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Alain Poher
Alain Poher 1969.jpg
Poher in 1969
Acting President of France
In office
2 April 1974 – 27 May 1974
Prime Minister Pierre Messmer
Preceded by Georges Pompidou
Succeeded by Valéry Giscard d'Estaing
In office
28 April 1969 – 20 June 1969
Prime Minister Maurice Couve de Murville
Preceded by Charles de Gaulle
Succeeded by Georges Pompidou
President of the Senate
In office
3 October 1968 – 1 October 1992
Preceded by Gaston Monnerville
Succeeded by René Monory
President of the European Parliament
In office
7 March 1966 – 11 March 1969
Preceded by Victor Leemans
Succeeded by Mario Scelba
In office
18 May 1952 – 1 October 1995
Constituency Seine-et-Oise (1952–1968)
Val-de-Marne (1968–1995)
In office
8 December 1946 – 7 November 1948
Constituency Seine-et-Oise
Mayor of Ablon-sur-Seine
In office
18 May 1945 – March 1983
Preceded by Édouard Désiré Juvigny
Succeeded by Jean-Pierre Hermellin
Personal details
Alain Émile Louis Marie Poher

(1909-04-17)17 April 1909
Ablon-sur-Seine, France
Died 9 December 1996(1996-12-09) (aged 87)
16th arrondissement of Paris, France
Nationality French
Political party Popular Republican Movement (1946–1966)
Democratic Centre (1966–1976)
Centre of Social Democrats (1976–1995)
Democratic Force (1995–1996)
Other political
Union for French Democracy (1978–1996)
Spouse(s) Henriette Tugler
Children 2
Alma mater Mines ParisTech
Sciences Po
Occupation Engineer, civil servant

Alain Émile Louis Marie Poher (French: [alɛ̃ pɔɛʁ]; 17 April 1909 – 9 December 1996) was a French politician who briefly served as President of France twice, in 1969 and 1974. He held the office ad interim as President of the Senate following the resignation of Charles de Gaulle and the death of Georges Pompidou. Poher was affiliated with the Popular Republican Movement (MRP) until 1966 and later with the Democratic Centre (CD) and Centre of Social Democrats (CSD), which he joined in 1976.

A native of Ablon-sur-Seine south of Paris, Poher was a long-time member the Senate (1946–1948; 1952–1995), where he sat first for Seine-et-Oise until 1968 and then Val-de-Marne. He also served as President of the European Parliament from 1966 to 1969. As President of the Senate from 1968 to 1992 and the sole unelected President of France under the Fifth Republic, Poher remains an influential figure of the politics of 20th-century France. A leading candidate in the 1969 presidential election, he was defeated by Pompidou in the second round.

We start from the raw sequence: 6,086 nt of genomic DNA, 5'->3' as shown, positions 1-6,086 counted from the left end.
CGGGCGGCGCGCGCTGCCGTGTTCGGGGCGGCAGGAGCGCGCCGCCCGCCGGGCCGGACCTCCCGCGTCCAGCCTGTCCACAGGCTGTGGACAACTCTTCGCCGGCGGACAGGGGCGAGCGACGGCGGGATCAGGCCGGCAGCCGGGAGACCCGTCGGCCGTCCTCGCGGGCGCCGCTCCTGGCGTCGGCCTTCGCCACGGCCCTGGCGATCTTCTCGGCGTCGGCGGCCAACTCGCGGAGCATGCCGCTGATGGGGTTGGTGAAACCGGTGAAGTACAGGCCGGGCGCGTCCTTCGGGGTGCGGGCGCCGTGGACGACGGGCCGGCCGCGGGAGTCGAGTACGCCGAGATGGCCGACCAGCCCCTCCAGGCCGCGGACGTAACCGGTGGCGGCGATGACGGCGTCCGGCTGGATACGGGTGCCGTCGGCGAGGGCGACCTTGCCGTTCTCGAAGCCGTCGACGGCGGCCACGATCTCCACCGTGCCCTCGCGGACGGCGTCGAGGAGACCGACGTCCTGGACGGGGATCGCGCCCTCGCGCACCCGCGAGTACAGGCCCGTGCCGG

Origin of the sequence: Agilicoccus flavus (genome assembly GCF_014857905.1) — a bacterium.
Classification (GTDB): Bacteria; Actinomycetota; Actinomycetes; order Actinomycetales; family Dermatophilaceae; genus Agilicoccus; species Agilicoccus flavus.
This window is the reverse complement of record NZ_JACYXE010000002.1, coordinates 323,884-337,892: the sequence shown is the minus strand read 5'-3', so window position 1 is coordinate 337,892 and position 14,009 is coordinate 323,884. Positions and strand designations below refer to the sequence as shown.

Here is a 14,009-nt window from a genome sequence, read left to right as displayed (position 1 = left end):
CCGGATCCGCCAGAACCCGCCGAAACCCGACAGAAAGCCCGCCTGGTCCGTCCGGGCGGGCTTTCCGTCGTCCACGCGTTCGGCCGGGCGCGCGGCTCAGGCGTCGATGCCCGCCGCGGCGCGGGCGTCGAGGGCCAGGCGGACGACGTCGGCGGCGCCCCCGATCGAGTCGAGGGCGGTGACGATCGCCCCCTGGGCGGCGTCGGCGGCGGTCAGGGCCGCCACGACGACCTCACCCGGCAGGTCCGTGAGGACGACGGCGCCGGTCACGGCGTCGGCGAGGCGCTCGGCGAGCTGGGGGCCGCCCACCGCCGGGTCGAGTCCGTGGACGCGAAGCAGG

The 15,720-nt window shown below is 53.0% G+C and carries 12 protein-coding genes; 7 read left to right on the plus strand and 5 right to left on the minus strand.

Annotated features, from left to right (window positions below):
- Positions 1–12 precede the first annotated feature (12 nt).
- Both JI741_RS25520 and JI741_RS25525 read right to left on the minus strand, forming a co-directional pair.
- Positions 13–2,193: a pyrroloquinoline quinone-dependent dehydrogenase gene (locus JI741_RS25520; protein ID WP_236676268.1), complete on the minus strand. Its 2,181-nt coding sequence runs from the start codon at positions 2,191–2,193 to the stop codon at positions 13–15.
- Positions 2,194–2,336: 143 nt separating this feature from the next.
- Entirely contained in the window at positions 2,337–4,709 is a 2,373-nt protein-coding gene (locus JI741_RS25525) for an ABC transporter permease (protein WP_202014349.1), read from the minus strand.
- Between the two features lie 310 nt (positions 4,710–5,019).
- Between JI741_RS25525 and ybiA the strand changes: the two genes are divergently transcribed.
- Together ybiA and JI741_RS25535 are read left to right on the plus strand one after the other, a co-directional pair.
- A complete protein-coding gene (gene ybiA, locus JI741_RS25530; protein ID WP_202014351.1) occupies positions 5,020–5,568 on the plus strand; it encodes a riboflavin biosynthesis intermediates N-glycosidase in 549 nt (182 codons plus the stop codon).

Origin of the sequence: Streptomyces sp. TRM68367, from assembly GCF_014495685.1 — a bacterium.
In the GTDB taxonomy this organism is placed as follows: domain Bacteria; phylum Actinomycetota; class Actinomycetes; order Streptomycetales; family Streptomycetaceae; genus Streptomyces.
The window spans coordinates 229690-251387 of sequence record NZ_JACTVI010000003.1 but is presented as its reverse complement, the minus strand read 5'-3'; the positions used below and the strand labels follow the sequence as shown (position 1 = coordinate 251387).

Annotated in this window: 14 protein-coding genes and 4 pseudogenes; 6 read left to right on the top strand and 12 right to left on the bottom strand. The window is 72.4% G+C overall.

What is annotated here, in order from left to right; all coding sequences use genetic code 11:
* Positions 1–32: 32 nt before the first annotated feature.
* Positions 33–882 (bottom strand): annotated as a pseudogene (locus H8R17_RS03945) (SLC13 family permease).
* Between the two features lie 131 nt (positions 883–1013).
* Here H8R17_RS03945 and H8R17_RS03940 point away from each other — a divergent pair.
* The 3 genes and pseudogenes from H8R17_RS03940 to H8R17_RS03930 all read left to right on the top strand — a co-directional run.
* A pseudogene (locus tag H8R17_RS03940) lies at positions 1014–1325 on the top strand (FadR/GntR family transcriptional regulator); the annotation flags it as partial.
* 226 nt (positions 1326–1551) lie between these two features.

Early career

Poher was born in Ablon-sur-Seine, current-day Val-de-Marne, to a family from Brittany.

He graduated from the Lycée Louis-le-Grand and the Lycée Saint-Louis in Paris and later studied law. On 19 August 1938 he married Henriette Tugler (1907–2004) in La Baule-Escoublac, with whom he had two daughters, Marie-Agnès (born 1940) and Marie-Thérèse (1944–2002).

His administrative career began in 1938, when he became a junior executive officer at the Ministry of Finance. In World War II, he was wounded in combat after being sent to the front lines to defend against the German invasion. Later, he became a member of the French Resistance against Nazi Germany.

In the aftermath of the Liberation of France, he served in several political positions prior to entering the Senate: chairman at the Ministry of Finance's Liberation Committee (from 20 July 1944); head of Social Services, Ministry of Finance (from 1 January 1945); and Mayor of Ablon-sur-Seine (from 18 May 1945).

Alain Poher
Alain Poher in February 1949 as French General Commissioner for German and Austrian Affairs

He was also General Commissioner for German and Austrian Affairs (1948–1950); Secretary of State for the Budget in the second government of Prime Minister Robert Schuman and first government of Prime Minister Henri Queuille (1948); Secretary of State for the Armed Forces (Navy) in the government of Prime Minister Félix Gaillard (1957–1958); and president of the Association des maires de France or AMF (1974–1983).